0x000000000040068c <+120>:   mov    %rax,%rsi
   0x000000000040068f <+123>:   mov    $0x400787,%edi
   0x0000000000400694 <+128>:   mov    $0x0,%eax
   0x0000000000400699 <+133>:   callq  0x400410 <printf@plt>
   0x000000000040069e <+138>:   mov    $0x14d,%ecx
   0x00000000004006a3 <+143>:   mov    $0x1589e,%edx
   0x00000000004006a8 <+148>:   mov    $0x378,%esi
   0x00000000004006ad <+153>:   mov    $0x1,%edi
   0x00000000004006b2 <+158>:   callq  0x40052c <test>
   0x00000000004006b7 <+163>:   mov    $0x0,%eax
   0x00000000004006bc <+168>:   leaveq 
   0x00000000004006bd <+169>:   retq   
End of assembler dump.
(gdb) disassemble test
Dump of assembler code for function test:
   0x000000000040052c <+0>: push   %rbp
   0x000000000040052d <+1>: mov    %rsp,%rbp
   0x0000000000400530 <+4>: sub    $0x40,%rsp
   0x0000000000400534 <+8>: mov    %rdi,-0x28(%rbp)
   0x0000000000400538 <+12>:    mov    %rsi,-0x30(%rbp)
   0x000000000040053c <+16>:    mov    %rdx,-0x38(%rbp)
   0x0000000000400540 <+20>:    mov    %rcx,-0x40(%rbp)
   0x0000000000400544 <+24>:    movl   $0x270f,-0x18(%rbp)
   0x000000000040054b <+31>:    movq   $0x5f5c6f5,-0x10(%rbp)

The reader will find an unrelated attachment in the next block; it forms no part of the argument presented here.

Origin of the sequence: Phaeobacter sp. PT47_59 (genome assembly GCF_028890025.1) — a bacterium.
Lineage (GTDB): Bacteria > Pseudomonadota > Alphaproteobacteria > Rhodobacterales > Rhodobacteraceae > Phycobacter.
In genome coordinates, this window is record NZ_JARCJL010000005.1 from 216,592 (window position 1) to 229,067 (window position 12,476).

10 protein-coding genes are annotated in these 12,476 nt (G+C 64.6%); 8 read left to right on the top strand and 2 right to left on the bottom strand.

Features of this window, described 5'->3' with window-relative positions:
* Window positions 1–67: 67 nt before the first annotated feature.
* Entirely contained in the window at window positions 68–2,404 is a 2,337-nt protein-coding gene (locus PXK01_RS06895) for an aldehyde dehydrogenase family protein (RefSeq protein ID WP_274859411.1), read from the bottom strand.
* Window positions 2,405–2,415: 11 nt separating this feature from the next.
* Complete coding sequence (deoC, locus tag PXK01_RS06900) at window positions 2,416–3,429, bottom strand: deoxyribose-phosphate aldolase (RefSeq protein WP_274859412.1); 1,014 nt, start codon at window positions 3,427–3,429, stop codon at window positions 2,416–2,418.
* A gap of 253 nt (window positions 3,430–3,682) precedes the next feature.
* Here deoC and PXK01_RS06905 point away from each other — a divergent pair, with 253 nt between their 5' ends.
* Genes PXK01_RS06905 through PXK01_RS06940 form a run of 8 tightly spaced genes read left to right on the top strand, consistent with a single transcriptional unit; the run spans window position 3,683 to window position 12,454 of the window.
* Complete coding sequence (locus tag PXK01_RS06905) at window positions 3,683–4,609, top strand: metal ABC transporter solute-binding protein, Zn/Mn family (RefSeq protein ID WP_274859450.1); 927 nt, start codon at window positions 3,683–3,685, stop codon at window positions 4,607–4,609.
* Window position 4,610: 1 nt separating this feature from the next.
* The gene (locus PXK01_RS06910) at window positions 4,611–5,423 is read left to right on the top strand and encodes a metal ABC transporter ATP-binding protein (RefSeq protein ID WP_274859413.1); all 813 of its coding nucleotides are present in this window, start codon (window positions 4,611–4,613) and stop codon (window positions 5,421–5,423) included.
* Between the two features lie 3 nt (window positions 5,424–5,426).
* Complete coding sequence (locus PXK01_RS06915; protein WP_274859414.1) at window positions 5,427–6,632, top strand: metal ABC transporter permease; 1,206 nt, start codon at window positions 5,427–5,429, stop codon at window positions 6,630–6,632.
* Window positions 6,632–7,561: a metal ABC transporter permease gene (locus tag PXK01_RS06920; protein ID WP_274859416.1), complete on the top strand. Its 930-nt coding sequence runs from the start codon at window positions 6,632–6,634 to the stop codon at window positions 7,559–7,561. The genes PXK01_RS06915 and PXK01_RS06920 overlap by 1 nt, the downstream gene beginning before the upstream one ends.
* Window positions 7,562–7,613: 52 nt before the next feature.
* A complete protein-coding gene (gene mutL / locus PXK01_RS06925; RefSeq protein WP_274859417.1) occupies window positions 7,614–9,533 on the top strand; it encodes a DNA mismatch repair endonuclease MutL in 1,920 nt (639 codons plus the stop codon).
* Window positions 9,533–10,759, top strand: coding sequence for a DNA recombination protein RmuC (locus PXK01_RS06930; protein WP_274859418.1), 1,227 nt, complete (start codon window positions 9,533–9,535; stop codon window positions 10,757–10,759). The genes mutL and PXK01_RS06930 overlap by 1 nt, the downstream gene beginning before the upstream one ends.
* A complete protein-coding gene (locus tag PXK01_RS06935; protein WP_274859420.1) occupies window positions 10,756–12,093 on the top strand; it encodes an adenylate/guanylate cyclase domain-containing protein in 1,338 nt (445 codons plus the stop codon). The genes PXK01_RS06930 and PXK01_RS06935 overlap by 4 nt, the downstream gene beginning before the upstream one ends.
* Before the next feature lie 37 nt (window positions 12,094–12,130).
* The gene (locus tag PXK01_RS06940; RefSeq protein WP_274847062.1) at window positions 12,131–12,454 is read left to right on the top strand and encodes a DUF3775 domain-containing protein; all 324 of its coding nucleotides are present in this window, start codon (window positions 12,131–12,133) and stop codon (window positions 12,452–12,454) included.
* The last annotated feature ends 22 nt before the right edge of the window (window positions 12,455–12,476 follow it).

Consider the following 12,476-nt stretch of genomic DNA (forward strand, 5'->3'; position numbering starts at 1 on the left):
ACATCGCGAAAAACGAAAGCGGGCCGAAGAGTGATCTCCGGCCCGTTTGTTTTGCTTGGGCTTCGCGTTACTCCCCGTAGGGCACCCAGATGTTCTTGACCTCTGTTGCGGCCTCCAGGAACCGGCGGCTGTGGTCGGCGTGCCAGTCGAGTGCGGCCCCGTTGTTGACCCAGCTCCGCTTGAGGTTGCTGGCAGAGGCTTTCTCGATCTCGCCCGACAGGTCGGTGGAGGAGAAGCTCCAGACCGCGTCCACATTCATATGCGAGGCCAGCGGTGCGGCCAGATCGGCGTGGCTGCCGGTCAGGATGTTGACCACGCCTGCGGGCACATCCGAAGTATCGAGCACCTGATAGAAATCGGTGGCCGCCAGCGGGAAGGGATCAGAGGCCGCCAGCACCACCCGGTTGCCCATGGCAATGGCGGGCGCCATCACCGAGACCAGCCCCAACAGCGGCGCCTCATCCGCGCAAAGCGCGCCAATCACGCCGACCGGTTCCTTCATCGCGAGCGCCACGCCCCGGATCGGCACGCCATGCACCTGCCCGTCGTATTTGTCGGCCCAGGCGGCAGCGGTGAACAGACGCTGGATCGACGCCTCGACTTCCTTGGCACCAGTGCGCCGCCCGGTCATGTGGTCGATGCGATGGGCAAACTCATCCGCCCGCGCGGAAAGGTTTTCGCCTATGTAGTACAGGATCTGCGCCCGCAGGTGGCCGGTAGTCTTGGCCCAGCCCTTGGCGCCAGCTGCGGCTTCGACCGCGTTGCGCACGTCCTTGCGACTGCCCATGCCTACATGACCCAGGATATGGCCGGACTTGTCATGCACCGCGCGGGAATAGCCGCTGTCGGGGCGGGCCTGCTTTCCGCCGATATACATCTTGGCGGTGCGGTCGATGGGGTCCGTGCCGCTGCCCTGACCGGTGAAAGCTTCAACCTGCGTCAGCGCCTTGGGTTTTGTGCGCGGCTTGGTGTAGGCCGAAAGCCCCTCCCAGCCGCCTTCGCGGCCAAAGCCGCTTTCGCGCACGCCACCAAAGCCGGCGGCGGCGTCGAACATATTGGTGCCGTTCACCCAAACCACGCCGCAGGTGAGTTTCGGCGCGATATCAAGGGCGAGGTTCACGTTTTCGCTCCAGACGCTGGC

0x0000000000400553 <+39>:    movl   $0x63,-0x14(%rbp)
   0x000000000040055a <+46>:    movq   $0x371,-0x8(%rbp)
   0x0000000000400562 <+54>:    lea    -0x28(%rbp),%rax
   0x0000000000400566 <+58>:    mov    %rax,%rsi
   0x0000000000400569 <+61>:    mov    $0x400764,%edi
   0x000000000040056e <+66>:    mov    $0x0,%eax
   0x0000000000400573 <+71>:    callq  0x400410 <printf@plt>
   0x0000000000400578 <+76>:    lea    -0x30(%rbp),%rax
   0x000000000040057c <+80>:    mov    %rax,%rsi
   0x000000000040057f <+83>:    mov    $0x40076b,%edi
   0x0000000000400584 <+88>:    mov    $0x0,%eax
   0x0000000000400589 <+93>:    callq  0x400410 <printf@plt>
   0x000000000040058e <+98>:    lea    -0x38(%rbp),%rax
   0x0000000000400592 <+102>:   mov    %rax,%rsi
   0x0000000000400595 <+105>:   mov    $0x400772,%edi
   0x000000000040059a <+110>:   mov    $0x0,%eax
   0x000000000040059f <+115>:   callq  0x400410 <printf@plt>
   0x00000000004005a4 <+120>:   lea    -0x40(%rbp),%rax
   0x00000000004005a8 <+124>:   mov    %rax,%rsi
   0x00000000004005ab <+127>:   mov    $0x400779,%edi
   0x00000000004005b0 <+132>:   mov    $0x0,%eax
   0x00000000004005b5 <+137>:   callq  0x400410 <printf@plt>
   0x00000000004005ba <+142>:   lea    -0x18(%rbp),%rax
   0x00000000004005be <+146>:   mov    %rax,%rsi
   0x00000000004005c1 <+149>:   mov    $0x400780,%edi
   0x00000000004005c6 <+154>:   mov    $0x0,%eax
   0x00000000004005cb <+159>:   callq  0x400410 <printf@plt>
   0x00000000004005d0 <+164>:   lea    -0x10(%rbp),%rax
   0x00000000004005d4 <+168>:   mov    %rax,%rsi
   0x00000000004005d7 <+171>:   mov    $0x400787,%edi
   0x00000000004005dc <+176>:   mov    $0x0,%eax
   0x00000000004005e1 <+181>:   callq  0x400410 <printf@plt>